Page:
Second, the Advisory Board’s final demands indicate that the women negotiated for political aims, rather than for principles of women’s rights. The most striking example of this is the Board’s demand to lift sanctions so food and medical aid can reach Syrians. While sanctions affect many Syrians by preventing those in the Diaspora from sending money to loved ones and creating difficulties in securing goods from abroad, sanctions cannot be scapegoated for the lack of food and aid in many parts of Syria. The inability of humanitarian aid to reach Madaya and other besieged towns, for example, is not the fault of sanctions, but of the Syrian military’s deliberate policy to starve out and repress opposition-controlled towns. A statement that blames sanctions is clearly politicized, reflecting the makeup of the Board itself.

Third, Syrian civil society is concerned with whether the Advisory Board will be allowed to make meaningful contributions to the negotiation process. Civil society has rarely been consulted in the Geneva talks so far. In fact, Syrian negotiators appear to be sidelined altogether as many deals only take place during high-level talks between the United States and Russia. Exactly how the Special Envoy will feed the demands of the Advisory Board into discussions between the opposition and the government or between Secretary John Kerry and Foreign Minister Sergey Lavrov is unclear. It is not enough to create an Advisory Board or to hold one meeting with civil society — engagement must meaningfully contribute to the process and the final deal.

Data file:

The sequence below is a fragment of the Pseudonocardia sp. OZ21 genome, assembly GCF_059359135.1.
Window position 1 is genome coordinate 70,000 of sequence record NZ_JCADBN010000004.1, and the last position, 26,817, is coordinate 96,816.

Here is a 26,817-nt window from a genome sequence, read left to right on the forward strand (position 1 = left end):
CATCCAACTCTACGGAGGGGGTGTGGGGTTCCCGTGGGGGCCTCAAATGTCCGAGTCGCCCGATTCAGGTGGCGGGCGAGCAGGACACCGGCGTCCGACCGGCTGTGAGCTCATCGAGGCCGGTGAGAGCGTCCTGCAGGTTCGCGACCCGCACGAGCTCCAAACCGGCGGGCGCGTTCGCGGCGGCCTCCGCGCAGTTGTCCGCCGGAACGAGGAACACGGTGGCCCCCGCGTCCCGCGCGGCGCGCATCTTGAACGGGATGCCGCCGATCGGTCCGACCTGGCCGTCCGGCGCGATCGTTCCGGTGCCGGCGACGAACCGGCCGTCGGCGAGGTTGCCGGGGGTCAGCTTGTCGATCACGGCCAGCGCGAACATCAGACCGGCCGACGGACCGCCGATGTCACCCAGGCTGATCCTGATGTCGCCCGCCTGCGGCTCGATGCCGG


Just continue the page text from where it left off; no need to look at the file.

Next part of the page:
The Syria Justice and Accountability Centre (SJAC) favors the United Nations’ attempt to broaden the inclusiveness of the negotiation process. Women must be part of the negotiations in order for their specific grievances to be addressed and for the final deal to have a lasting impact on the ground. The creation of an Advisory Board, however, must have a clear vetting and selection process, should aim to articulate principles as opposed to political statements, and will only be effective if the Board can meaningfully participate in the creation of a final framework agreement. The current Advisory Board has fallen short, and, as a result, it has not been embraced by Syrians.

For more information and to provide feedback, please contact SJAC at [email protected].


* This paragraph has been corrected, it appeared originally as follows:

Some went so far as to suspend their own participation in the Advisory Board, such as the Syrian Women Network which has been engaged in women’s rights in Syria since its formation in 2013.